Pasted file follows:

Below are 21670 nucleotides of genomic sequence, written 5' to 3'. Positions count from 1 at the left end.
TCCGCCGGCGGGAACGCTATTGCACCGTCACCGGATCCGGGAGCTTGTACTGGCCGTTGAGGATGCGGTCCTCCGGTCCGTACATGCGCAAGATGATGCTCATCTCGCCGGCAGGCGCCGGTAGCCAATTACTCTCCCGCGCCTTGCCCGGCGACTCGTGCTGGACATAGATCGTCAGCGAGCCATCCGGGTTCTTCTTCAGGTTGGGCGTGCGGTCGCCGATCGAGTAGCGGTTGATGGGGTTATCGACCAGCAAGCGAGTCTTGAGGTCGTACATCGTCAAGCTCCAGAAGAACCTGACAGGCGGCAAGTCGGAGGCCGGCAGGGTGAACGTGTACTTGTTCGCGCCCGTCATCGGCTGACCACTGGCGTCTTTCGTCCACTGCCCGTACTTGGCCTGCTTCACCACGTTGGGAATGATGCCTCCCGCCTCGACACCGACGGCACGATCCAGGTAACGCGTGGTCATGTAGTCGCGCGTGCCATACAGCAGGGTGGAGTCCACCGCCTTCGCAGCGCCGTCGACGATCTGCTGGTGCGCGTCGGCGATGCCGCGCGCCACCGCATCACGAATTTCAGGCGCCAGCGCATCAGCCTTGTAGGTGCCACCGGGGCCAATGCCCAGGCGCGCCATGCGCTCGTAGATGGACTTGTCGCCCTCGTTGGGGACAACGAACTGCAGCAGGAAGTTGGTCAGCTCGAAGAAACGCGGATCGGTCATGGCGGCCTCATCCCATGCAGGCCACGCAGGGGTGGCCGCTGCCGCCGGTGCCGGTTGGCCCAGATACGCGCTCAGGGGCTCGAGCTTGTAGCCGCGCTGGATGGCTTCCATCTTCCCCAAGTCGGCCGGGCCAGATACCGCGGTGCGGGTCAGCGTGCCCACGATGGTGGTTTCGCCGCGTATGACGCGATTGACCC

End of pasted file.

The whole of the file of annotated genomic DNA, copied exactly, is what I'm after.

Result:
Below are 21670 nucleotides of genomic sequence, written 5' to 3'. Positions count from 1 at the left end.
TCCGCCGGCGGGAACGCTATTGCACCGTCACCGGATCCGGGAGCTTGTACTGGCCGTTGAGGATGCGGTCCTCCGGTCCGTACATGCGCAAGATGATGCTCATCTCGCCGGCAGGCGCCGGTAGCCAATTACTCTCCCGCGCCTTGCCCGGCGACTCGTGCTGGACATAGATCGTCAGCGAGCCATCCGGGTTCTTCTTCAGGTTGGGCGTGCGGTCGCCGATCGAGTAGCGGTTGATGGGGTTATCGACCAGCAAGCGAGTCTTGAGGTCGTACATCGTCAAGCTCCAGAAGAACCTGACAGGCGGCAAGTCGGAGGCCGGCAGGGTGAACGTGTACTTGTTCGCGCCCGTCATCGGCTGACCACTGGCGTCTTTCGTCCACTGCCCGTACTTGGCCTGCTTCACCACGTTGGGAATGATGCCTCCCGCCTCGACACCGACGGCACGATCCAGGTAACGCGTGGTCATGTAGTCGCGCGTGCCATACAGCAGGGTGGAGTCCACCGCCTTCGCAGCGCCGTCGACGATCTGCTGGTGCGCGTCGGCGATGCCGCGCGCCACCGCATCACGAATTTCAGGCGCCAGCGCATCAGCCTTGTAGGTGCCACCGGGGCCAATGCCCAGGCGCGCCATGCGCTCGTAGATGGACTTGTCGCCCTCGTTGGGGACAACGAACTGCAGCAGGAAGTTGGTCAGCTCGAAGAAACGCGGATCGGTCATGGCGGCCTCATCCCATGCAGGCCACGCAGGGGTGGCCGCTGCCGCCGGTGCCGGTTGGCCCAGATACGCGCTCAGGGGCTCGAGCTTGTAGCCGCGCTGGATGGCTTCCATCTTCCCCAAGTCGGCCGGGCCAGATACCGCGGTGCGGGTCAGCGTGCCCACGATGGTGGTTTCGCCGCGTATGACGCGATTGACCC